• Self-made pond from donated sleepers, a concrete step and donated plant cuttings. In 2 years, I now have frogs, crested newts and a paddling pool for Buddy!
  • I refurbished some old tractor lights with Leds and hard wired them for ambient lighting… for when one has friends over for drinks and nibbles


(Contact Centre Webinar) Addressing Today’s Key Homeworking Challenges 

Thursday 30th June 2022, 12:00 – 1.00pm

Chair: Jane Thomas, South West Contact Centre Forum and Call North West

In this webinar, we’ll discuss the key homeworking issues facing businesses today, including:

• How to better manage the consequences of cost of living increases
• Dealing with vulnerable customers
• Overcoming recruitment challenges with a WFH/hybrid model
• Addressing ‘time to competency’ concerns
• Employee engagement in a WFH/hybrid setting
• Retraining team leaders to better manage/communicate with homeworkers
• Bursting the bubble of WFM misconceptions
Using WFH resources to overcome imbalances in consumer demand

Who should attend

This online workshop is targeted at Senior Directors and Managers who are currently reflecting and strategising on the current and future challenges for quality service delivery, as well as Team Leaders involved in the day-to-day management of home and hybrid working teams.

Jane Thomas will be joined by experts from Sensée, the work-from-home and hybrid workplace specialists: Dan Philp (Service Delivery Director) and Jo Mallalieu (Team Leader).

Register for the webinar

Airbnb Demonstrates That Work Has Changed Forever

The CEO of Airbnb, Brian Chesky, recently sent an email to employees of the company all over the world. In the message he explained that Airbnb wants to hire and retain the best employees. The company sees the idea of only hiring people near to an office as a hard limit on finding the best talent.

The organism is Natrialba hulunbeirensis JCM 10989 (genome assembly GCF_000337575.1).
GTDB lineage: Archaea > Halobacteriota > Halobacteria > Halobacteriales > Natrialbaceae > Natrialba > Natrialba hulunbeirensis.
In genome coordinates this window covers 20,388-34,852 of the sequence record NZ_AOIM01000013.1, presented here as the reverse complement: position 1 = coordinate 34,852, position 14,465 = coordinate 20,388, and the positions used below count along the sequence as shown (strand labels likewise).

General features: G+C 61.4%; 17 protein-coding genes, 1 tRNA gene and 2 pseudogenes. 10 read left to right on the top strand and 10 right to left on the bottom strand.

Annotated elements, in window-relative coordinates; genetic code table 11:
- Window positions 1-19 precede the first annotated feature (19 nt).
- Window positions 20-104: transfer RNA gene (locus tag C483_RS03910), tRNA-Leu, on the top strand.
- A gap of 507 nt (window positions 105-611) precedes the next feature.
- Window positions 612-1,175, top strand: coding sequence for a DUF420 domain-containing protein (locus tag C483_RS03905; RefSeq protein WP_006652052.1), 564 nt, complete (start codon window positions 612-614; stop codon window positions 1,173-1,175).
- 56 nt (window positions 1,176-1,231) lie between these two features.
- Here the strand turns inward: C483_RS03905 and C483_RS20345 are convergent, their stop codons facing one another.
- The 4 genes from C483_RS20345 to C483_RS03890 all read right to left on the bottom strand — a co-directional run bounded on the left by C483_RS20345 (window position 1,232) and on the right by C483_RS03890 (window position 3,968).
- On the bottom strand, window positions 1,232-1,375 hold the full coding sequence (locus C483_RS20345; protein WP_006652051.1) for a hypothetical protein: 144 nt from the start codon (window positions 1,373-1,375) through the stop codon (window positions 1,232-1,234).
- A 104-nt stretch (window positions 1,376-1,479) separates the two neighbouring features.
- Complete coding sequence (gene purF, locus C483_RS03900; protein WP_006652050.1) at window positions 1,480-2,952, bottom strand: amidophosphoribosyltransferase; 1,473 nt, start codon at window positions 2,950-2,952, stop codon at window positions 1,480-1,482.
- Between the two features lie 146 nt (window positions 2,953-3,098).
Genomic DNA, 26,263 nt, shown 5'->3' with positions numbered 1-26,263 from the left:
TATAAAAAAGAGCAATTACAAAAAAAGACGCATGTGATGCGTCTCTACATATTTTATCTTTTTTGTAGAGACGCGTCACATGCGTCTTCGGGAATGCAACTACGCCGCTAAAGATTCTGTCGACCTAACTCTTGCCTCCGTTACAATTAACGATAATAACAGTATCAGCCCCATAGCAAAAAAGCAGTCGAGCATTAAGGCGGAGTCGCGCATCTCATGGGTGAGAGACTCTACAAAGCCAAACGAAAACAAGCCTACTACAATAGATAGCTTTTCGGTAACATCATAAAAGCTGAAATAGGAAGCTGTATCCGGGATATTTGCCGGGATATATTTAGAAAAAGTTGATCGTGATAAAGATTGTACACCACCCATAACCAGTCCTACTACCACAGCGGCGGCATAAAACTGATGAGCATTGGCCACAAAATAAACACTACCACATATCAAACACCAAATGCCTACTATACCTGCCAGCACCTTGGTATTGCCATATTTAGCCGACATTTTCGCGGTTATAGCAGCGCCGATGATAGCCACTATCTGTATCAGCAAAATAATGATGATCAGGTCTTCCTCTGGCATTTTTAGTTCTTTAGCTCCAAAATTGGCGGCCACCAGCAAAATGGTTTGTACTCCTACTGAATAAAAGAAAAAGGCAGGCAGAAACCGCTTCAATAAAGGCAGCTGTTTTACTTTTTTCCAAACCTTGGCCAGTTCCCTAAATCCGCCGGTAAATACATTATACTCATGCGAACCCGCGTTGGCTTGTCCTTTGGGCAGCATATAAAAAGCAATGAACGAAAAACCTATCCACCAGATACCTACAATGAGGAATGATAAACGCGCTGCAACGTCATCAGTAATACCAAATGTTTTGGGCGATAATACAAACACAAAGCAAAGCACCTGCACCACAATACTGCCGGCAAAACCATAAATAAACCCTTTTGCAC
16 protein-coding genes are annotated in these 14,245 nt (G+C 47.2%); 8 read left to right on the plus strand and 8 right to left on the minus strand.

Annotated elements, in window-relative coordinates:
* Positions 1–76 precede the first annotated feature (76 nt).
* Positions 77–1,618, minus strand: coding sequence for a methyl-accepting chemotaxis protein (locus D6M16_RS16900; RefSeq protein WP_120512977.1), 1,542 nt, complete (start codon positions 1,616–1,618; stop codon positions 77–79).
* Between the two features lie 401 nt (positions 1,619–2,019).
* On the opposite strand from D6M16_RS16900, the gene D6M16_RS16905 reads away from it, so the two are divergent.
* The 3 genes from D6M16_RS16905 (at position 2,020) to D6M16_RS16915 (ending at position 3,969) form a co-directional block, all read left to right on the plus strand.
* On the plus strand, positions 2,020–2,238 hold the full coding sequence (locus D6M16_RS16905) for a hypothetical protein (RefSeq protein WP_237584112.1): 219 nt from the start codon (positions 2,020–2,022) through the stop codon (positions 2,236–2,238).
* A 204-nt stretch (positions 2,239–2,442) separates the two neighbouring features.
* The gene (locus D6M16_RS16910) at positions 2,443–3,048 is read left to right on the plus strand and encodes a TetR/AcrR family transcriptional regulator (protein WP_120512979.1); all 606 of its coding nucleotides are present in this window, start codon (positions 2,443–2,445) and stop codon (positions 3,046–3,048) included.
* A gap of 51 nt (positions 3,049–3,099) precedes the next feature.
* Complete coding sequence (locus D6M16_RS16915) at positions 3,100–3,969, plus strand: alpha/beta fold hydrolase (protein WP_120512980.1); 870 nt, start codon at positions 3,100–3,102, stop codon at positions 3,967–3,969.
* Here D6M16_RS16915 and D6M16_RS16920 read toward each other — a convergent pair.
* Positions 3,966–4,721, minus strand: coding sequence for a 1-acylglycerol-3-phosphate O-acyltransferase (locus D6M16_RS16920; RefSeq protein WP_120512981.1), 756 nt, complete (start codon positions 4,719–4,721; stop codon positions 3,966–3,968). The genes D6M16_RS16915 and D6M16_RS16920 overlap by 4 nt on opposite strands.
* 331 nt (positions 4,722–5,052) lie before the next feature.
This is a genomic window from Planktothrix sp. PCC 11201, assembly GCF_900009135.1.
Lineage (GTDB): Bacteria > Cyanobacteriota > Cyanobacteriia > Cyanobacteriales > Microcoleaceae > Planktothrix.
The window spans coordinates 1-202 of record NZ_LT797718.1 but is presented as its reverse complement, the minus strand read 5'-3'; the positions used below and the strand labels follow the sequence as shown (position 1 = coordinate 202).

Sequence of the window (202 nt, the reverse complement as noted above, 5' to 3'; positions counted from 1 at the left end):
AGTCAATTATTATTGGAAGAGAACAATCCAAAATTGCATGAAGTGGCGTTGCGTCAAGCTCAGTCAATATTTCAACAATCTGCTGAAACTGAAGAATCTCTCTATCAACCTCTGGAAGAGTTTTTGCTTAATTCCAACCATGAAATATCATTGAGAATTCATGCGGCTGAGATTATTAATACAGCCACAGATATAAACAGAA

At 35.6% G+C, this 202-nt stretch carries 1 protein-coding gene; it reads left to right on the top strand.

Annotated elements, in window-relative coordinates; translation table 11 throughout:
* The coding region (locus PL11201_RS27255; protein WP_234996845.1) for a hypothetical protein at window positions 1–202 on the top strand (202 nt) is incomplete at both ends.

Mr Chesky announced a five-point plan to his employees:

  1. You can work from home or the office
  2. You can move anywhere in the country you work in and your compensation won’t change
  3. You have the flexibility to travel and work around the world
  4. We’ll meet up regularly for team gatherings, off-sites, and social events
  5. We’ll continue to work in a highly coordinated way

Many companies have been charting a course into how they will function in a post-pandemic business environment, but few have created such a well-structured plan as this one from Airbnb.

Why does this simple plan contain more thought than most hybrid work plans?

First, it offers employees the choice. There are no mandated days when you must be in the office. It accepts that some people need the workspace that an office provides, but many others have learned over the past two years how to be highly effective when working remotely. Employees are given the choice to manage where they work without coercion.

Compensation is based on a job, not a work location. In the UK there is still a ‘London weighting’ in many jobs to reflect the higher cost of living and this is similarly applied in regions like California. Airbnb is discarding all these ideas about paying people more if they live in a different region and just saying ‘this is the rate for the job’ – it doesn’t matter where you live.

Employees are encouraged to travel and work remotely from their home country. This may appear normal for a travel company, but most companies steer clear of this flexibility because employees always need a home base where they pay taxes and other payroll benefits can be calculated. Airbnb is allowing complete flexibility for 90 days a year – so you will still be paid in your home country even if you spend three months working from a beach.